Since our earliest school days, we generally accept the idea that some people learn faster than others – but, according to a new study, it turns out that we actually learn at very similar rates given the same opportunities.

Researchers looked at 1.3 million "student interactions" across a variety of learning software tools used by 6,946 learners ranging from late elementary schoolers to college students. The gathered data covered a variety of subjects and multiple formats, including online courses and educational games.

The new analysis revealed that the starting point for learners, and their opportunity to practice what they had taken on board, had the most influence over their academic performance, rather than any learning rate.

"The data showed that achievement gaps come from differences in learning opportunities and that better access to such opportunities can help close those gaps," says Ken Koedinger, a cognitive psychologist at Carnegie Mellon University in Pennsylvania.

"This is further confirmation that these educational technologies can provide favorable learning conditions that make it easier to learn something new, like a second language, or a scientific or math concept."

The researchers wanted to get answers to three questions: How much practice is needed to learn something? How much does initial performance vary between students? And how much do students differ in their learning rate?

On average, students needed seven opportunities to learn something, though this varied between individuals. The new study showed that this variation was more down to where the students were starting from rather than their ability to learn faster.

The researchers say that being able to actively engage with learning experiences was important too. The education tools included in the study encouraged interactivity and were able to provide instant feedback to students, which also helped.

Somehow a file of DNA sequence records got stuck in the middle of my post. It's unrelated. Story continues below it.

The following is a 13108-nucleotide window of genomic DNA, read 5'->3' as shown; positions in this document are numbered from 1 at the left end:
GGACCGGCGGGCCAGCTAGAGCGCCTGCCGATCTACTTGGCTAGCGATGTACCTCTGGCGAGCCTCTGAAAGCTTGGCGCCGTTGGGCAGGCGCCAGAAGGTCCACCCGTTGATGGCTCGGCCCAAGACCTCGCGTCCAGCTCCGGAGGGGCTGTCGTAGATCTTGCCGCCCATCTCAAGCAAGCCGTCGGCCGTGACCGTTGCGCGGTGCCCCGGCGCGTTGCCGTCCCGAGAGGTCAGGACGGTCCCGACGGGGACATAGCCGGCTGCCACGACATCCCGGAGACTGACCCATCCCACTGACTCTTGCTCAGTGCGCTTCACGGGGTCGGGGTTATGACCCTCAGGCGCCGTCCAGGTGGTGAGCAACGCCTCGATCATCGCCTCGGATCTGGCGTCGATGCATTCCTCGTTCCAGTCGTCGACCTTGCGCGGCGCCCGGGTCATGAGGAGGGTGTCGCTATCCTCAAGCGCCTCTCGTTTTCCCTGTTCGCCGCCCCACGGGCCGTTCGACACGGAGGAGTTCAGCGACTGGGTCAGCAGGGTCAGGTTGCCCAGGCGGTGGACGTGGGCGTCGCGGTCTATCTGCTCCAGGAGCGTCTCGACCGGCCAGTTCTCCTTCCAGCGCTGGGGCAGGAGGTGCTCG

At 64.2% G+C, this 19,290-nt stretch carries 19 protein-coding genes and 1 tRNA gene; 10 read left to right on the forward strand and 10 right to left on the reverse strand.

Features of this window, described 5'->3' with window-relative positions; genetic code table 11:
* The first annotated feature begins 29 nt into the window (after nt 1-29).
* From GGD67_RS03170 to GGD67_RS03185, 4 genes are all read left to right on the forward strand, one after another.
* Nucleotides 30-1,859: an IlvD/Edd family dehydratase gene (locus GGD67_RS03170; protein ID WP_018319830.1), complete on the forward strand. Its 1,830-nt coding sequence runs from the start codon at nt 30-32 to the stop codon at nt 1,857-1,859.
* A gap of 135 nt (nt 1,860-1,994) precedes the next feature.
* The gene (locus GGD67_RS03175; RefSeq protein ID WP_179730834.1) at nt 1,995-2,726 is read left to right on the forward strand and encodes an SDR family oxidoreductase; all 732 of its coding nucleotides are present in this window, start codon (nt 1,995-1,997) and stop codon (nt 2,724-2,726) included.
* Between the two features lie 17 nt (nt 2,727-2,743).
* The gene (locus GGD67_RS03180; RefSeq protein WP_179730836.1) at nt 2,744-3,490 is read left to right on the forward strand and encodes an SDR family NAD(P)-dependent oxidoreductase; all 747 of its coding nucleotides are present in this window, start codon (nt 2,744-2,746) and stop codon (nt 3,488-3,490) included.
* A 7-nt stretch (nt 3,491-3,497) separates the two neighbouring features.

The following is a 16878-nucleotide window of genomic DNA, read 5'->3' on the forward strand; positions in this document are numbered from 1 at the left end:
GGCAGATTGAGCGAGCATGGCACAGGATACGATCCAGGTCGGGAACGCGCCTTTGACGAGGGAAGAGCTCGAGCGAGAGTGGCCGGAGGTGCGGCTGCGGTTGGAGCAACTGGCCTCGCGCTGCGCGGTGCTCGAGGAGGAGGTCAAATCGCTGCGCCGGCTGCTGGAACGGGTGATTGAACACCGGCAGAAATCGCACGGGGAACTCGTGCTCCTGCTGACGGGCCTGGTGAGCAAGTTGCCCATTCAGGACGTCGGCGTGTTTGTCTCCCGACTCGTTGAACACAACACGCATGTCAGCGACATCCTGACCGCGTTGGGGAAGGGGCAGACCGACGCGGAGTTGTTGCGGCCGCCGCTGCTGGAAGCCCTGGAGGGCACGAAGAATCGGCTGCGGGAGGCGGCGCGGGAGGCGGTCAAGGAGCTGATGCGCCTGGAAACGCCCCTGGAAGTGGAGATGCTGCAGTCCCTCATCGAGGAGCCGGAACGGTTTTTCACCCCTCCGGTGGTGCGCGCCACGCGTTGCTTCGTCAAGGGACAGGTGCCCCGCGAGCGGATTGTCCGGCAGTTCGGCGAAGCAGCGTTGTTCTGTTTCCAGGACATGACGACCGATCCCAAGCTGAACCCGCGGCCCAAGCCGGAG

"We have all seen cases where somebody gets to a learning outcome sooner than a peer – one student gets an A in algebra, and another gets a C," says Keodinger. "But what we don't usually track is where they started."

"Our results are not contradicting that people end up in different places, but accounting for where students are starting from can tell us a lot about where they will end up."

The team suggests that our brains can take different 'mental routes' to learn something, which means our learning rates aren't too different – we can all get to the same point in the way that best suits our experiences and knowledge.

That's backed up by the study: Where there were learning rate differences, they were more prominent in languages, which require a lot of rote learning or memorization. Previous studies have also spotted different kinds of mental activity when learning the same information, suggesting a personalized approach.

This is all useful in figuring out the best ways to pass on knowledge and set up educational courses. Many factors are at play when it comes to learning, including how we adapt to our mistakes, but the researchers behind the latest study want to emphasize that we're all capable of learning.

"No matter who you are, you can do it," says systems scientist Paulo Carvalho from Carnegie Mellon University.

"You might have had fewer prior opportunities in your life, so it may be harder at first than it is for other people, but you will make just as much progress as anyone else as long as you stick to it."

The research has been published in PNAS.